Henry’s Woods

(Not one of the 46 high peaks)


Map at the “You Are Here Kiosk”


October, 2017


We took a nice little stroll through Henry’s Woods, a newer multiple-use trail system that is on the easy side, yet still incredibly rewarding. The trails are wide and well-graded, and consequently very family- and dog-friendly. We spent a drizzle-filled morning hiking there in October, and really enjoyed hiking through the dense hardwood forest, up to the top of Rocky Knob, where we were treated with some great views. Our hike was about 2.3 miles, round trip, with an ascent of about 450 ft.

The hike up to the summit was hardly a climb, due to great trail architecture, with switchbacks to take out the steepness. We had views of the Lake Placid village area, and some of the high peaks as well.

If you’re looking for a hike that even a 3 or 4 year-old can handle, put Henry’s Woods on your short list.

The first trail junction, where we met up with the green loop. We hung a right, heading west.

The sign that greets you from the trailhead.

A list of the trails and distances.

A zoomed-in view of the sign. We’re heading right, in the direction of the Switchback trail, (and beyond).

Some descriptions of each of the trail names.

The wide, flat and gentle trail is multi-use, including walkers, hikers, runners and bikers.

The End.

The trailhead.

We have a large contingent of young kids, so this kind of trail is perfect.

Another trail split, There’s a sign on a barkless pine stake to the right, (difficult to see). Again, we head to the right.

The aforementioned sign. We’re going to visit the mysterious Bridge to Nowhere, and Rocky Knob.

My son Nate follows some of his friends across the “Bridge to Nowhere”. It is a whimsical suspension-style bridge built by the 46ers out to a huge boulder, which ends at a small stream. It literally goes nowhere.

Soon after the bridge, we take a right, onto the red trail to Rocky Knob.

It’s only half a mile up to the summit. It’s enough to get your heart beating and have you huffing and puffing a bit, but it isn’t tough compared to all the other peaks on this website!

The girls enthusiastically climb the trickiest section of the trail, which was a long section of exposed rounded bedrock. It seemed like we were walking up the back of a giant apatosaurus.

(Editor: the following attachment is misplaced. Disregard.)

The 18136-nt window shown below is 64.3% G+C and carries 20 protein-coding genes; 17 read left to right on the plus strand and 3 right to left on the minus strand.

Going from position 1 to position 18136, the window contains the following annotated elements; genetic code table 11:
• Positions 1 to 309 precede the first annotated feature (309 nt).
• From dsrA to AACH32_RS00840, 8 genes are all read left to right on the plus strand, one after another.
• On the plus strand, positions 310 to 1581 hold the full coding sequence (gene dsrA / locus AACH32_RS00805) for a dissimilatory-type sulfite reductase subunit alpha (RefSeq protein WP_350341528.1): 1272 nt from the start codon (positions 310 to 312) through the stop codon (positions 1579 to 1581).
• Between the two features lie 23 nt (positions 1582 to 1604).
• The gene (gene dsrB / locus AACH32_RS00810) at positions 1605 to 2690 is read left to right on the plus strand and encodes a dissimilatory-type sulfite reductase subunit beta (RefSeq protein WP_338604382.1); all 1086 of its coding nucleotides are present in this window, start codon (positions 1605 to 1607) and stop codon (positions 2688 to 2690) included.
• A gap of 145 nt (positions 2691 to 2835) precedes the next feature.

One of the red trail markers on the Rocky Knob trail.

Nate leads the way up the trail.

One of the switchbacks meandering through the woods.

Nate stands triumphantly on the summit of Rocky Knob.

We all pause for a quick picnic lunch near the summit, at one of the two viewpoints.

You can see the outskirts of the village of Lake Placid in the distance.

Our family picture, from L to R: Jen, Nate, Alex holding Leia our new black lab, and myself.

The view north, towards Lake Placid.

A bit more zoomed-in, you can see the white Olympic skating/hockey arena, with mirror lake directly above, then Lake Placid further on above that.

Zooming in a bit, you can see Cascade and Porter in the distance on the left side, with Mt. Van Hoevenburg in front of that. A keen eye can even make out the white snake-like appearance of the combined luge/bobsled track coming down the mountain.

On the opposite side of the summit is a different view looking Eastward. You can see some of the high peaks, (especially if there weren’t as many clouds, unfortunately).

If you move around a bit, you can even see the Olympic ski jumping facility to the far left.

A keen eye can even make out the white snake-like appearance of the combined luge/bobsled track coming down the mountain (far left).

On the way back, we had to have all the kids pose on the bridge for a photo op.

A zoomed-in view of the trail map, showing specifically the Rocky Knob section, and the views, Please note: this map was created upside down; north is really down in this case, (not the fault of the webmaster). It makes sense when you visit the kiosk where the map is shown, but out of that context, it seems wrong...